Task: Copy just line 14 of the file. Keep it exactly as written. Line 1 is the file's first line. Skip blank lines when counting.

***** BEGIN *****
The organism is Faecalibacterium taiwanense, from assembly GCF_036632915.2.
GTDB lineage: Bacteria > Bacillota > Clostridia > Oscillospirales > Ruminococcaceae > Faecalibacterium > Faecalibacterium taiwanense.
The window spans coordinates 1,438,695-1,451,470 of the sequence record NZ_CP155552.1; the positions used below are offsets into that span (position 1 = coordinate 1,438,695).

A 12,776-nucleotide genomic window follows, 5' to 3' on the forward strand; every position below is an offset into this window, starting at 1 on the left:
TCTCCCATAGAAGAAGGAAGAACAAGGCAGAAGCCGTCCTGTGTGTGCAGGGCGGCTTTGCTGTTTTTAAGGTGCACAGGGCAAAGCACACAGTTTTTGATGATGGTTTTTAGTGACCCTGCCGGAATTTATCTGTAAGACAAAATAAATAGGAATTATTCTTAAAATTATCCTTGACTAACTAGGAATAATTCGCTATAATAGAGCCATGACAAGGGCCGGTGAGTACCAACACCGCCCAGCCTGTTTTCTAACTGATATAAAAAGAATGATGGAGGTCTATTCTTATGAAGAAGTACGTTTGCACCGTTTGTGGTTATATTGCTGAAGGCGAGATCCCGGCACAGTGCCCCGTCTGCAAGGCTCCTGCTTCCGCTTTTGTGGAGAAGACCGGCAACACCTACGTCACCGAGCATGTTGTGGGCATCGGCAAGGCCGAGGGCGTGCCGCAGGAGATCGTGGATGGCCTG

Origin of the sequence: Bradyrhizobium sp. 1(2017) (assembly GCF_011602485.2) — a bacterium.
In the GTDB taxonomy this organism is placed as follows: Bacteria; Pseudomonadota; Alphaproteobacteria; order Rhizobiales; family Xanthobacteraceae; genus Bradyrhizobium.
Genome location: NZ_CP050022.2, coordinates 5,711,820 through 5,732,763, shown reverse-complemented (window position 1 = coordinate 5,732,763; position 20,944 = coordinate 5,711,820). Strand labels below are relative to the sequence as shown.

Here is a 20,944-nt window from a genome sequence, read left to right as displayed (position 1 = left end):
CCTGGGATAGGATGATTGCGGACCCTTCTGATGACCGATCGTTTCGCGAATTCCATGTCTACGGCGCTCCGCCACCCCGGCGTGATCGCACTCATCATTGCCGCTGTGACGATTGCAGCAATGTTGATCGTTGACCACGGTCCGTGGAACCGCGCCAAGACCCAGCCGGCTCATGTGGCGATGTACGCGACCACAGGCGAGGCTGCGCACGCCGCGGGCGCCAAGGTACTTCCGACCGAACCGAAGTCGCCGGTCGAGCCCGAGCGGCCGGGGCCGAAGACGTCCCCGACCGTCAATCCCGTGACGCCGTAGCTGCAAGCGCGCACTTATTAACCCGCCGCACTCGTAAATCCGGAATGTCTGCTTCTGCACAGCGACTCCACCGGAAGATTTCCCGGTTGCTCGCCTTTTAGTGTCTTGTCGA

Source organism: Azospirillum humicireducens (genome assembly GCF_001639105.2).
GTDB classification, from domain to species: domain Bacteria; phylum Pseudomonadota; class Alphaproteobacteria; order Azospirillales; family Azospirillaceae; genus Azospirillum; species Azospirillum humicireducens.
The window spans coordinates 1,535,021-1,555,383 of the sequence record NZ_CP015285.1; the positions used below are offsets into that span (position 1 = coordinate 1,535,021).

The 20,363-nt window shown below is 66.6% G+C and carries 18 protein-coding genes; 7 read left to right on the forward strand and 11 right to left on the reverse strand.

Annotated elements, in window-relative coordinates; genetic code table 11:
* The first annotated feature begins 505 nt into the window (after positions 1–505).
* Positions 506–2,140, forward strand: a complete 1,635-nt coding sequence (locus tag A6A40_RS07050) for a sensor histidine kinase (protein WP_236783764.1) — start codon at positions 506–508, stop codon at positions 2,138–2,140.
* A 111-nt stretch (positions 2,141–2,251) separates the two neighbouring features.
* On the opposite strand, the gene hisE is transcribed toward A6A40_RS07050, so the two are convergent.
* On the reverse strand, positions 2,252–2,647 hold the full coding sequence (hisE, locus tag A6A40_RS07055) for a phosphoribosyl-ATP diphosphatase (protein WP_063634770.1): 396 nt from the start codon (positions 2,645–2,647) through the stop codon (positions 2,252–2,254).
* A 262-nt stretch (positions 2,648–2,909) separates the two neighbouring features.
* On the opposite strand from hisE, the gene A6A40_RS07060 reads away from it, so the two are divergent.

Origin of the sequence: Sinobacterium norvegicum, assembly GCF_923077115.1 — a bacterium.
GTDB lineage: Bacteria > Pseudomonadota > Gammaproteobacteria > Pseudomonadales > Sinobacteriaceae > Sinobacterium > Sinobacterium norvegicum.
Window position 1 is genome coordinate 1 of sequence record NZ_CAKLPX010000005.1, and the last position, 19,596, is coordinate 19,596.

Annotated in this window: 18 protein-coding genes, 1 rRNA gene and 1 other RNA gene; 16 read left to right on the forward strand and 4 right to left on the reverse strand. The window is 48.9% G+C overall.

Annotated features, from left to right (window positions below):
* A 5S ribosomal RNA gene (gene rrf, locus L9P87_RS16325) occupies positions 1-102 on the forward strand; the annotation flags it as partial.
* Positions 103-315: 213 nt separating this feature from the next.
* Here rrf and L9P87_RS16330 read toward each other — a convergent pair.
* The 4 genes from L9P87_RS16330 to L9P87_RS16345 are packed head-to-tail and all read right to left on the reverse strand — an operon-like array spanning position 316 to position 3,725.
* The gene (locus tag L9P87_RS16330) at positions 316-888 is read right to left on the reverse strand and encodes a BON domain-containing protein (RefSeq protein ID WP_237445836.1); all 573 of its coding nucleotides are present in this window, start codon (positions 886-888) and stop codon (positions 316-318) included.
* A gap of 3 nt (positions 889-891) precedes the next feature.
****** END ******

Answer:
The 20,363-nt window shown below is 66.6% G+C and carries 18 protein-coding genes; 7 read left to right on the forward strand and 11 right to left on the reverse strand.